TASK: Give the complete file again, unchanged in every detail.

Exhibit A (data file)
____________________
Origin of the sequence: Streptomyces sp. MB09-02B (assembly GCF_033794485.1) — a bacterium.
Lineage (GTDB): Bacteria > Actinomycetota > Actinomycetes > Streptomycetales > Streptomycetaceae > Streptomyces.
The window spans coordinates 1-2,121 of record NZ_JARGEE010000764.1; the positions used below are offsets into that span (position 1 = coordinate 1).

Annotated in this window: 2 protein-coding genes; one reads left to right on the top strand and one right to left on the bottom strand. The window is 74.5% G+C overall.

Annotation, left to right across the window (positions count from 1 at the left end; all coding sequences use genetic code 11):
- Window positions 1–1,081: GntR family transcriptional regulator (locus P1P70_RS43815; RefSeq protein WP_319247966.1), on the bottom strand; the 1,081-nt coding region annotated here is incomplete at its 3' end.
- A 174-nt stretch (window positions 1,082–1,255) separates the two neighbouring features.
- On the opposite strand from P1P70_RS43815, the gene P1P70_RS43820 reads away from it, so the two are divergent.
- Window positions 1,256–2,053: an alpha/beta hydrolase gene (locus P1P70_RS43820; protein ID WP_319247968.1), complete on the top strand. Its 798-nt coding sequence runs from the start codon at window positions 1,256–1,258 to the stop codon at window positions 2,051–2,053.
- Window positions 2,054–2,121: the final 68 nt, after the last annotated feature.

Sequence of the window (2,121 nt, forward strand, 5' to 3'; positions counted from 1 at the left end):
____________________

Origin of the sequence: Streptomyces sp. MB09-02B (assembly GCF_033794485.1) — a bacterium.
Lineage (GTDB): Bacteria > Actinomycetota > Actinomycetes > Streptomycetales > Streptomycetaceae > Streptomyces.
The window spans coordinates 1-2,121 of record NZ_JARGEE010000764.1; the positions used below are offsets into that span (position 1 = coordinate 1).

Annotated in this window: 2 protein-coding genes; one reads left to right on the top strand and one right to left on the bottom strand. The window is 74.5% G+C overall.

Annotation, left to right across the window (positions count from 1 at the left end; all coding sequences use genetic code 11):
- Window positions 1–1,081: GntR family transcriptional regulator (locus P1P70_RS43815; RefSeq protein WP_319247966.1), on the bottom strand; the 1,081-nt coding region annotated here is incomplete at its 3' end.
- A 174-nt stretch (window positions 1,082–1,255) separates the two neighbouring features.
- On the opposite strand from P1P70_RS43815, the gene P1P70_RS43820 reads away from it, so the two are divergent.
- Window positions 1,256–2,053: an alpha/beta hydrolase gene (locus P1P70_RS43820; protein ID WP_319247968.1), complete on the top strand. Its 798-nt coding sequence runs from the start codon at window positions 1,256–1,258 to the stop codon at window positions 2,051–2,053.
- Window positions 2,054–2,121: the final 68 nt, after the last annotated feature.

Sequence of the window (2,121 nt, forward strand, 5' to 3'; positions counted from 1 at the left end):